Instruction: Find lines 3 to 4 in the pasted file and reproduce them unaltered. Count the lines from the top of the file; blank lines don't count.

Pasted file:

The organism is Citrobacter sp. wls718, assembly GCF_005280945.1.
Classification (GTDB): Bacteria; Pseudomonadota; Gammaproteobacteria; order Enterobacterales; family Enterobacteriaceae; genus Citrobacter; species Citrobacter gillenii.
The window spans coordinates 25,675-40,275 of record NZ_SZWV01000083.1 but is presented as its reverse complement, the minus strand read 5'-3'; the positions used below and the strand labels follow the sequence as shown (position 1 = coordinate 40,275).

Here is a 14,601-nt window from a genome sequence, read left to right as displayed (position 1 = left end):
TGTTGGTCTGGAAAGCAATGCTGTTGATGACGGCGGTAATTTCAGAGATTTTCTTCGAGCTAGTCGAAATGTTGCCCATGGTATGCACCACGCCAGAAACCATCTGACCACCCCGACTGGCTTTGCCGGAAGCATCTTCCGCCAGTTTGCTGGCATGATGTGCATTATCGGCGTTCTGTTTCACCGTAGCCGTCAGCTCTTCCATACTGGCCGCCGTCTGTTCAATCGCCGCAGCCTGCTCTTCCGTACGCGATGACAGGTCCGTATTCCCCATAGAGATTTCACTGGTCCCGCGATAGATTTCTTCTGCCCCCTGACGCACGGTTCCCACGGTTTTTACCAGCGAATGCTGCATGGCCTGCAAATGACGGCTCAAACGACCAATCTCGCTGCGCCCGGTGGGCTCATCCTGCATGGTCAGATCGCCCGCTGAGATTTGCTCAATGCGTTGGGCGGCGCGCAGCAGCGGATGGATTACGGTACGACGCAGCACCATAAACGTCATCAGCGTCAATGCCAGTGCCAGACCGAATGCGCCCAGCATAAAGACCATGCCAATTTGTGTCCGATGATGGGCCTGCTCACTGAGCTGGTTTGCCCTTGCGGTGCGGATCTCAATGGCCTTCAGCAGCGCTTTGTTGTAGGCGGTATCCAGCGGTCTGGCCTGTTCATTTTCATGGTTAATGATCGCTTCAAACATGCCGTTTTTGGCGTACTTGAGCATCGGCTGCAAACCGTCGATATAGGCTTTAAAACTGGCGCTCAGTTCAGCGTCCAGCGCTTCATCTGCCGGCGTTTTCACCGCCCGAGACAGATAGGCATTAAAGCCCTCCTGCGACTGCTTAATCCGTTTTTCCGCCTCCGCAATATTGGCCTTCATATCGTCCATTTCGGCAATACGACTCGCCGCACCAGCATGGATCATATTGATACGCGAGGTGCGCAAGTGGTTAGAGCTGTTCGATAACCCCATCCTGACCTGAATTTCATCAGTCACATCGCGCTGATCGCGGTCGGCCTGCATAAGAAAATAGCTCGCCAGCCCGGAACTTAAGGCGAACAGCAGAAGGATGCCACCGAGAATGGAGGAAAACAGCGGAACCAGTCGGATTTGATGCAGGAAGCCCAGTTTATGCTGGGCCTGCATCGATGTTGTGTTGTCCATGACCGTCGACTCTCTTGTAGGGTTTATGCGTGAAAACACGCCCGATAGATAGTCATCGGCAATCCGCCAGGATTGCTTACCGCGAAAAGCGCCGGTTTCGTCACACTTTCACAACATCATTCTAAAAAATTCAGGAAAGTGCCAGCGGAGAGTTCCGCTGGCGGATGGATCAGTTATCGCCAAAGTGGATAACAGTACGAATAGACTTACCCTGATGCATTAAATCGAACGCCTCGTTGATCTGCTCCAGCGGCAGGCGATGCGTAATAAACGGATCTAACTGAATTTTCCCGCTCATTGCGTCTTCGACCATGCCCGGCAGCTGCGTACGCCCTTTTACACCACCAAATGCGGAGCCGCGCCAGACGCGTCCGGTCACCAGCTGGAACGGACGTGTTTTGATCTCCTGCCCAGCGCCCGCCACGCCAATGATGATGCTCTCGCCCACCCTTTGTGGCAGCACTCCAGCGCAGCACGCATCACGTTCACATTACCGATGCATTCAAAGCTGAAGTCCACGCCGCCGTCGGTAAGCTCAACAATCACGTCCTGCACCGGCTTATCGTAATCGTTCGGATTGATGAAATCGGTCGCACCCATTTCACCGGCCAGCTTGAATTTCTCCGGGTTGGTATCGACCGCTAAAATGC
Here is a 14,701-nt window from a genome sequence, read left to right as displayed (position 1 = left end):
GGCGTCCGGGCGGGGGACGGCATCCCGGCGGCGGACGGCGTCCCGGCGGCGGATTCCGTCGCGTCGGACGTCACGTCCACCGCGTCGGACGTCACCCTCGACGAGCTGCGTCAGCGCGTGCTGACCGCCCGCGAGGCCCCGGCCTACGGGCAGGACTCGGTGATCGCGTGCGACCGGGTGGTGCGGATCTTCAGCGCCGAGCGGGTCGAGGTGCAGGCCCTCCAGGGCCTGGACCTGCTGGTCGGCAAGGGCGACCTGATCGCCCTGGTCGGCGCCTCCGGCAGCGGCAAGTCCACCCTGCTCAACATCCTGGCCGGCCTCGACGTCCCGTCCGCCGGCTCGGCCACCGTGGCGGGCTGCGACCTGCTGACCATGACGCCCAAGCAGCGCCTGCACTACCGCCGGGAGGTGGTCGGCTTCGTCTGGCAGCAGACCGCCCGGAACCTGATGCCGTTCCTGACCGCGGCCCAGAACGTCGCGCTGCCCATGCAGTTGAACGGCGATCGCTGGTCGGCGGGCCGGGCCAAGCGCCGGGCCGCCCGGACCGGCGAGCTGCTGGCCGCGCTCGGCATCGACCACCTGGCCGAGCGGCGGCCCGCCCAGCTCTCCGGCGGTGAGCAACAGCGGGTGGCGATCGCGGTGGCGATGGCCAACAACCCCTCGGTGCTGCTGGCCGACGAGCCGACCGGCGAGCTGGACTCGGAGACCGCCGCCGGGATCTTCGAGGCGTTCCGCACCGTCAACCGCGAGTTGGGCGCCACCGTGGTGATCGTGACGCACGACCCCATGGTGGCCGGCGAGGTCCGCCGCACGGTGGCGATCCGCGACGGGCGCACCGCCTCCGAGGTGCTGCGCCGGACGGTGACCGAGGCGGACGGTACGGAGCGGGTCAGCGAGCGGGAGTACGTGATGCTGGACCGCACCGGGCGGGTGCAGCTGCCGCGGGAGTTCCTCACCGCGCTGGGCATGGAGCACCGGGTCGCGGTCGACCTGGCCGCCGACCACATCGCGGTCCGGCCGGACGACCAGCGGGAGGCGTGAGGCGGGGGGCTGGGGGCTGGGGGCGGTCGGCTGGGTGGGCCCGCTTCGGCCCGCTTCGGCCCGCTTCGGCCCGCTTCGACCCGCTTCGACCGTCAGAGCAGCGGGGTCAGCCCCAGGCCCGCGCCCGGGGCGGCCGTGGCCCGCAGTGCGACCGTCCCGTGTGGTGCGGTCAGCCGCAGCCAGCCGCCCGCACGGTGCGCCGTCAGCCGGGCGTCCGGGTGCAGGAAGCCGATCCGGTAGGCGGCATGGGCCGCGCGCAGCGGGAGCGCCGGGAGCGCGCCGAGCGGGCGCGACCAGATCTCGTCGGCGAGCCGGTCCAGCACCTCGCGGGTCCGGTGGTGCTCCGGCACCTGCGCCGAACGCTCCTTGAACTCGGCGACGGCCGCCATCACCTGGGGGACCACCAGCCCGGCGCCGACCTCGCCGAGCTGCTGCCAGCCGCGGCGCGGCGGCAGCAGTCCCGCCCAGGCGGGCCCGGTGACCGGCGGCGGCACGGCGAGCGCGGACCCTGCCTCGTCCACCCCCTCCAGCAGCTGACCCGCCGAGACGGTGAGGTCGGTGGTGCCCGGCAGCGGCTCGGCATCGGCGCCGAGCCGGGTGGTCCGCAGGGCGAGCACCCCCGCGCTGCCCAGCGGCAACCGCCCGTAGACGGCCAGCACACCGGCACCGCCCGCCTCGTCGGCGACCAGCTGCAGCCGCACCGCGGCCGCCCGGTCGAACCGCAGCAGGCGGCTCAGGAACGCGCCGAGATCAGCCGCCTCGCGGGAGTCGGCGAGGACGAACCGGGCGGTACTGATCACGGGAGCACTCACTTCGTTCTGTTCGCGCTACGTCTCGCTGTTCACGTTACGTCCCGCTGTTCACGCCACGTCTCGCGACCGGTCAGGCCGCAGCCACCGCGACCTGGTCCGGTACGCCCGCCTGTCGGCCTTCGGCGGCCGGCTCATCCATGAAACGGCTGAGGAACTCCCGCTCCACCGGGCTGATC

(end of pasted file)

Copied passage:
The window spans coordinates 25,675-40,275 of record NZ_SZWV01000083.1 but is presented as its reverse complement, the minus strand read 5'-3'; the positions used below and the strand labels follow the sequence as shown (position 1 = coordinate 40,275).

Here is a 14,601-nt window from a genome sequence, read left to right as displayed (position 1 = left end):